Anyone who has read this blog for very long knows of my interest in the cryptid black panthers that many are convinced roam the more remote areas of Texas and the Deep South. I know that there is not supposed to be any such animal. I know that the term black panther is generally considered to be a misnomer and that the only large melanistic cats out there are the leopards of Africa and the jaguars of Central and South America. I know that no melanistic cougars have ever been documented in captivity or the wild. I know all of this.
Yet, the sightings continue to pour in…
I’ve never seen a black panther myself but I know several people who say they have. I would trust these men with my life and believe their stories. I have met and interviewed many others who have had sightings of what can only be described as black panthers. I have no reason to doubt their accounts and detected no signs of deception from them. I’ve also seen a handful of very intriguing photos that, while not conclusive, seem to suggest that a large black cat of some sort just might be out there. I want to prove once and for all that these cats are out there. I want them documented and recognized by science. More than anything, I want to know what they are. New species? North American jaguar? What?
I have been holding onto and publishing the accounts of people who claim to have had encounters with these cryptid cats for several years now. I thought the accounts were fascinating and would make interesting reading for my followers but also hoped that some kind of pattern would become apparent as I studied them. Maybe some common denominator would appear that would help me zero in on where the best place to find one of these animals might be. I wanted to create a distribution map showing the location of each sighting. Only recently did I come to the point where I felt I had enough credible sighting reports to begin the process of creating such a map. I have plotted the location of right at one hundred sightings of large, black, long-tailed cats in the Lone Star State. I’ve included a handful of reports out of Oklahoma that have been sent to me as well. I have received sighting reports from other regions of the country and have published them in various blog posts but they are not included on this particular map. My black panther distribution map is below. The map shows the major rivers of Texas by name. Major cities are denoted by black dots. Sightings of large, black, long-tailed cats are denoted by red dots.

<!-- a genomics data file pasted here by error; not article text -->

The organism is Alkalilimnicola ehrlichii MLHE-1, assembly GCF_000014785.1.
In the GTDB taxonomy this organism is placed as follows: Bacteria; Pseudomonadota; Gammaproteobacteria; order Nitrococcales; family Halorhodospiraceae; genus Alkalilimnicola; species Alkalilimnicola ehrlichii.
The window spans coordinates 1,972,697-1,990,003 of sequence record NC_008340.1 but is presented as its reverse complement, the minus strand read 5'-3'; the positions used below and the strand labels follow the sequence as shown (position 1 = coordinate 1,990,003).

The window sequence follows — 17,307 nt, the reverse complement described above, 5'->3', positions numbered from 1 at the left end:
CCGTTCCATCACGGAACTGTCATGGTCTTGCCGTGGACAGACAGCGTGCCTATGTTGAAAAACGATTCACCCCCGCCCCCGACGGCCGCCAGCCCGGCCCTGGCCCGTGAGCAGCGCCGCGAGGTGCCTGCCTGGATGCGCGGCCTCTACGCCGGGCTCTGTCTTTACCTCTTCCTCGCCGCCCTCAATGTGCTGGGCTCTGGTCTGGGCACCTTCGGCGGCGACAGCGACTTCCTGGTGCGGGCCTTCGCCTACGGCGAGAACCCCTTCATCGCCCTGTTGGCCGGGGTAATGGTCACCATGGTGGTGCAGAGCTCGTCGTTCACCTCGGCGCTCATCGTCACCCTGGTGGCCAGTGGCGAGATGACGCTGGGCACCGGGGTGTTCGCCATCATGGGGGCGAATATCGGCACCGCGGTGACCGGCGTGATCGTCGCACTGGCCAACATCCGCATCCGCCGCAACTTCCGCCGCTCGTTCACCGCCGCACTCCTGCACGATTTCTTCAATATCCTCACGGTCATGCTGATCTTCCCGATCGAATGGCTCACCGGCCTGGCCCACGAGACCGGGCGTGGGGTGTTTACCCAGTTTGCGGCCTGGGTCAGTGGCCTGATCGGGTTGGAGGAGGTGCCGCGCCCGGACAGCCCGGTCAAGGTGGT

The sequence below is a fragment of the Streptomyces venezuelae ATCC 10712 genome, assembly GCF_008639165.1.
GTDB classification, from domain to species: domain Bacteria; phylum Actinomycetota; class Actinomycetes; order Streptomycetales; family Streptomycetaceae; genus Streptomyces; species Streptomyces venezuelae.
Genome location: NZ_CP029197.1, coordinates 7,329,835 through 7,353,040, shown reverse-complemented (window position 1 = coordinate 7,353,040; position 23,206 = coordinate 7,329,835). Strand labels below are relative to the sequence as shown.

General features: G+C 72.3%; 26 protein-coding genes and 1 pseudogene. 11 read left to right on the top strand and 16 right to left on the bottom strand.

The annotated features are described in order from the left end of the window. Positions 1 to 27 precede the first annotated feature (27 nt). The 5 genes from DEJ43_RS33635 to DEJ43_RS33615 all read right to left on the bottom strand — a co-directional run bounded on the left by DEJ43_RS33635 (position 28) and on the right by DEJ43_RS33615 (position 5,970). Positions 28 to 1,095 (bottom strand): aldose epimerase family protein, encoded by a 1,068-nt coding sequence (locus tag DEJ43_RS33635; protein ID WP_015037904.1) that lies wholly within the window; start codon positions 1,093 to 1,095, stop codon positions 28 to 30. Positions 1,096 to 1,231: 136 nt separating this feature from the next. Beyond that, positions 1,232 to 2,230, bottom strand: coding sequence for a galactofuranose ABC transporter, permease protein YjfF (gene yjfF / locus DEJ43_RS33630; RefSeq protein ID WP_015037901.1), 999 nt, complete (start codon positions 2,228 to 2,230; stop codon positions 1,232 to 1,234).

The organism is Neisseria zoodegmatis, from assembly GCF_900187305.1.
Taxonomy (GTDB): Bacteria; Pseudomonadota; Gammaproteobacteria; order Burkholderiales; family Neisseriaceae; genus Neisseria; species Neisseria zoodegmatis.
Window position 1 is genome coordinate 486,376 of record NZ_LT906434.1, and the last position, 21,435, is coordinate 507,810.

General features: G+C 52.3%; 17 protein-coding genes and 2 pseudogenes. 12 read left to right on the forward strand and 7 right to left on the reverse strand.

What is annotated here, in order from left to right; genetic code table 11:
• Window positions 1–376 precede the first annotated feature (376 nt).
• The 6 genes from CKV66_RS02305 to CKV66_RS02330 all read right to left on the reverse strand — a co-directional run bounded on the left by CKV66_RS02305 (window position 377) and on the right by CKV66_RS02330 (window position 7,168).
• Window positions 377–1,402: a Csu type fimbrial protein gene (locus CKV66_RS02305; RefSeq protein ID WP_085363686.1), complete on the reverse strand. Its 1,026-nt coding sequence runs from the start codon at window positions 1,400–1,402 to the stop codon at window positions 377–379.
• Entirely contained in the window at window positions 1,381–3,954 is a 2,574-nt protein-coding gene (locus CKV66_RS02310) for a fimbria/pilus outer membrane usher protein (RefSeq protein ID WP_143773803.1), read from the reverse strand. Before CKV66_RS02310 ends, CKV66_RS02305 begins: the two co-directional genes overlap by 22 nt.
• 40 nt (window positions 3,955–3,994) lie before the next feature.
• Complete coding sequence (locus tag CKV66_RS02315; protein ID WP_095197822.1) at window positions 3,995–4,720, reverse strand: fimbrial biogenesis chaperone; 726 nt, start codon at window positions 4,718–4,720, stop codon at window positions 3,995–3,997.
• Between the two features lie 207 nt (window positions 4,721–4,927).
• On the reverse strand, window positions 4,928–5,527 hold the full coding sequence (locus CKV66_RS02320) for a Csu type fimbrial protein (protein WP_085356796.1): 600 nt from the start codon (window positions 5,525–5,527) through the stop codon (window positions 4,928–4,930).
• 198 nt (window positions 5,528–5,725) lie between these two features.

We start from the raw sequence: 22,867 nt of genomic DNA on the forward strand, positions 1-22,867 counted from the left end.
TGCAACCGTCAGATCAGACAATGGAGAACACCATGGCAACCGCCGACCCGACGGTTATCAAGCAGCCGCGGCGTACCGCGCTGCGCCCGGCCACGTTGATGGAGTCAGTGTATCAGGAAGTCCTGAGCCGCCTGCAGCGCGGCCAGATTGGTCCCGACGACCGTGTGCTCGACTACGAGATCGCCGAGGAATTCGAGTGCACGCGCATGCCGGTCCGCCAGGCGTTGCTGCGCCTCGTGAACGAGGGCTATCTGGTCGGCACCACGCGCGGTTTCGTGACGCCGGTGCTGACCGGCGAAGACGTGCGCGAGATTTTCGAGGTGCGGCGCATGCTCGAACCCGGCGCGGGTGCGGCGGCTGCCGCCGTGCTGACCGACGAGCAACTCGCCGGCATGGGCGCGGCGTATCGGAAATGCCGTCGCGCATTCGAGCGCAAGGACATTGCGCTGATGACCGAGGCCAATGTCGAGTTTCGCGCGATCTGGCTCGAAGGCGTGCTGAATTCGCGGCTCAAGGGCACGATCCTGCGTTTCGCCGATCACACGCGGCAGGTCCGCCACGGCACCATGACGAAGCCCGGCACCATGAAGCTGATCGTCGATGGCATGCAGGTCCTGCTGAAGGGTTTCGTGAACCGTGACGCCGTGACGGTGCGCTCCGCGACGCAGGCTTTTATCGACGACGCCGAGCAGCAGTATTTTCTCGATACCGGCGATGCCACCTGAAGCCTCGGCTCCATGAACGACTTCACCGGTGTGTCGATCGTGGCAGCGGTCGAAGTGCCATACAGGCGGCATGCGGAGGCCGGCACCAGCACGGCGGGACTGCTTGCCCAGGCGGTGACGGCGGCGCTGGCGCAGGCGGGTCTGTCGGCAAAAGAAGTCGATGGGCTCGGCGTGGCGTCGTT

Have any patterns emerged as a result of my effort? Maybe. It appears that there are three definite hot spots for black panther sightings. They are the North Texas area surrounding the D-FW Metroplex, the Texas Hill Country and the Big Thicket/Piney Woods area of Southeast Texas. Central Texas has a high concentration of sightings as well but they are not in quite as tightly packed as the reports coming out of these other three regions. There is also a nice concentration of sightings in Northeast Texas.
Major rivers seem to play an important role in these sighting reports, particularly the areas where the rivers originate. For example, the Hill Country sightings are packed tightly within an area sandwiched between the headwaters of the Nueces, San Antonio, and Guadalupe Rivers. The Trinity River is a major player, too, with sightings concentrated at its beginning point (North Texas) and ending point (Southeast Texas). Secondary hot spots share this characteristic as well. Take the mini-flap of sightings just south of Wichita Falls near the point where the Brazos really begins to take shape and the small concentration of sightings in Northeast Texas near the headwaters of the Sabine and Neches Rivers. One seeming exception to the “headwaters” pattern is in Central Texas. The sightings here are concentrated in the region where the Brazos and Colorado Rivers begin to flow pretty close to one another but are already well established. Smaller rivers like the Leon, Little River, and Lampasas, however, do originate in this area so maybe it isn’t an exception after all. Southeast Texas, though, would definitely be an exception. This is the area where rivers culminate. The Sabine, Neches and Trinity all dump into the Gulf of Mexico near this area. The area does share many similarities with the headwaters areas mentioned above as large numbers of creeks, bayous and marshes cut through the region. These areas are inhospitable to humans but rich in resources for wildlife.
The fact that the sightings are concentrated near and along rivers is certainly no surprise. The waterways are natural corridors that wildlife uses to travel from one area to another. Even rivers that flow through major metropolitan areas, like the Trinity, are often surrounded by greenbelts a mile or more in width. These greenbelts certainly would not sustain a large predator for any real length of time but would provide more than adequate food resources and hiding places for transient cats as they moved through a highly populated area.
What is a bit eye opening to me is how the sightings are bunched up near the headwaters of rivers. I have no real explanation for this. Are these areas somehow richer than other areas along the path of these rivers? Maybe. Certainly the concentration of springs, creeks and small streams in these areas would make for a rich environment. Add the fact that many of the areas where our major rivers originate are still fairly remote and we might be on to something.
Please keep sending in your reports of black panther sightings. Encourage any friends you know that have seen these cats to do the same. The more credible sightings I can plot on the map the better.
Maybe we really can begin to zero in on the mysterious black panthers of Texas.